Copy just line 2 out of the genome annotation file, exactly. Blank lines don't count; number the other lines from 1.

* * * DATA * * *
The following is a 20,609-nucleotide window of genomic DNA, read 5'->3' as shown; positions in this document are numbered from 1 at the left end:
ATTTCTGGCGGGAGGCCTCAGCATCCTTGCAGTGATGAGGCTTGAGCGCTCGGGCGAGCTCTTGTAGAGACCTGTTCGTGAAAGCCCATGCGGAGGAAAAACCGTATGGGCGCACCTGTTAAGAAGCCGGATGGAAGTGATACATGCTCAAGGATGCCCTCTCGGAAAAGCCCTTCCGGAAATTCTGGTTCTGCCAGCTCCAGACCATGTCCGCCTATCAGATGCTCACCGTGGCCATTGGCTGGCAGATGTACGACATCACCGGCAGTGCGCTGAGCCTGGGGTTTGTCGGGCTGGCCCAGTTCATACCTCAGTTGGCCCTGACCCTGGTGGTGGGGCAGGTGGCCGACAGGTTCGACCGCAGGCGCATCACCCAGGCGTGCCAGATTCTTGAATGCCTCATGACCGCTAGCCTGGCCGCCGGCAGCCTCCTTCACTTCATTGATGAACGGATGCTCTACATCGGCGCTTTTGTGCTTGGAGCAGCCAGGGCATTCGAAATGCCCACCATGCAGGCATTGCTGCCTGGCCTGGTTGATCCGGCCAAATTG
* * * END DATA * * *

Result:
ATTTCTGGCGGGAGGCCTCAGCATCCTTGCAGTGATGAGGCTTGAGCGCTCGGGCGAGCTCTTGTAGAGACCTGTTCGTGAAAGCCCATGCGGAGGAAAAACCGTATGGGCGCACCTGTTAAGAAGCCGGATGGAAGTGATACATGCTCAAGGATGCCCTCTCGGAAAAGCCCTTCCGGAAATTCTGGTTCTGCCAGCTCCAGACCATGTCCGCCTATCAGATGCTCACCGTGGCCATTGGCTGGCAGATGTACGACATCACCGGCAGTGCGCTGAGCCTGGGGTTTGTCGGGCTGGCCCAGTTCATACCTCAGTTGGCCCTGACCCTGGTGGTGGGGCAGGTGGCCGACAGGTTCGACCGCAGGCGCATCACCCAGGCGTGCCAGATTCTTGAATGCCTCATGACCGCTAGCCTGGCCGCCGGCAGCCTCCTTCACTTCATTGATGAACGGATGCTCTACATCGGCGCTTTTGTGCTTGGAGCAGCCAGGGCATTCGAAATGCCCACCATGCAGGCATTGCTGCCTGGCCTGGTTGATCCGGCCAAATTG